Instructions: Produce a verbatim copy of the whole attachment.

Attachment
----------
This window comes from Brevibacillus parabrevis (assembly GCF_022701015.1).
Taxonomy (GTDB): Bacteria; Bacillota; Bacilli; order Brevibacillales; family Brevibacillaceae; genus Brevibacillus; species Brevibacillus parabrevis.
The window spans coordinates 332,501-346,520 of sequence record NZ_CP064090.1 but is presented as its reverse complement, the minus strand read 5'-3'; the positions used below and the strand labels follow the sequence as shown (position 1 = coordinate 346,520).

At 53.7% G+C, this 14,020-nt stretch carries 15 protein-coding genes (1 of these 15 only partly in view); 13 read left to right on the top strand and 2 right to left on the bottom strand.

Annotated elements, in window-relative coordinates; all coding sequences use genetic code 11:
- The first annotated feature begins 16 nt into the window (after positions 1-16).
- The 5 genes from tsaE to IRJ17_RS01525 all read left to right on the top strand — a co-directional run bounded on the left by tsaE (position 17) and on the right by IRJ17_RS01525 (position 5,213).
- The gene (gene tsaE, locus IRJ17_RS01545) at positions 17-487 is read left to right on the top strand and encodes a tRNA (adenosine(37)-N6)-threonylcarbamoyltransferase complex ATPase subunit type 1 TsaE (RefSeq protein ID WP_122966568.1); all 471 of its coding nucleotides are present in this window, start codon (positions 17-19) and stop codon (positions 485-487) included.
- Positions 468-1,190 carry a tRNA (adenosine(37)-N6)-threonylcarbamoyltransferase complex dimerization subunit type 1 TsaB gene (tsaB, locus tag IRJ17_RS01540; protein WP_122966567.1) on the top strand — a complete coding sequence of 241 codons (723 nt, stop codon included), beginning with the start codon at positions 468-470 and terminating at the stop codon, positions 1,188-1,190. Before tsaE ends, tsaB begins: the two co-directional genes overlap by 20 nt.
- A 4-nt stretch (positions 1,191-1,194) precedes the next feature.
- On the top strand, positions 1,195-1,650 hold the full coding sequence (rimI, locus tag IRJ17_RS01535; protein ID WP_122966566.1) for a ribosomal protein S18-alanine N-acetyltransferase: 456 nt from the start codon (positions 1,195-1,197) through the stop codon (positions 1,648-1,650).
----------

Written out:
This window comes from Brevibacillus parabrevis (assembly GCF_022701015.1).
Taxonomy (GTDB): Bacteria; Bacillota; Bacilli; order Brevibacillales; family Brevibacillaceae; genus Brevibacillus; species Brevibacillus parabrevis.
The window spans coordinates 332,501-346,520 of sequence record NZ_CP064090.1 but is presented as its reverse complement, the minus strand read 5'-3'; the positions used below and the strand labels follow the sequence as shown (position 1 = coordinate 346,520).

At 53.7% G+C, this 14,020-nt stretch carries 15 protein-coding genes (1 of these 15 only partly in view); 13 read left to right on the top strand and 2 right to left on the bottom strand.

Annotated elements, in window-relative coordinates; all coding sequences use genetic code 11:
- The first annotated feature begins 16 nt into the window (after positions 1-16).
- The 5 genes from tsaE to IRJ17_RS01525 all read left to right on the top strand — a co-directional run bounded on the left by tsaE (position 17) and on the right by IRJ17_RS01525 (position 5,213).
- The gene (gene tsaE, locus IRJ17_RS01545) at positions 17-487 is read left to right on the top strand and encodes a tRNA (adenosine(37)-N6)-threonylcarbamoyltransferase complex ATPase subunit type 1 TsaE (RefSeq protein ID WP_122966568.1); all 471 of its coding nucleotides are present in this window, start codon (positions 17-19) and stop codon (positions 485-487) included.
- Positions 468-1,190 carry a tRNA (adenosine(37)-N6)-threonylcarbamoyltransferase complex dimerization subunit type 1 TsaB gene (tsaB, locus tag IRJ17_RS01540; protein WP_122966567.1) on the top strand — a complete coding sequence of 241 codons (723 nt, stop codon included), beginning with the start codon at positions 468-470 and terminating at the stop codon, positions 1,188-1,190. Before tsaE ends, tsaB begins: the two co-directional genes overlap by 20 nt.
- A 4-nt stretch (positions 1,191-1,194) precedes the next feature.
- On the top strand, positions 1,195-1,650 hold the full coding sequence (rimI, locus tag IRJ17_RS01535; protein ID WP_122966566.1) for a ribosomal protein S18-alanine N-acetyltransferase: 456 nt from the start codon (positions 1,195-1,197) through the stop codon (positions 1,648-1,650).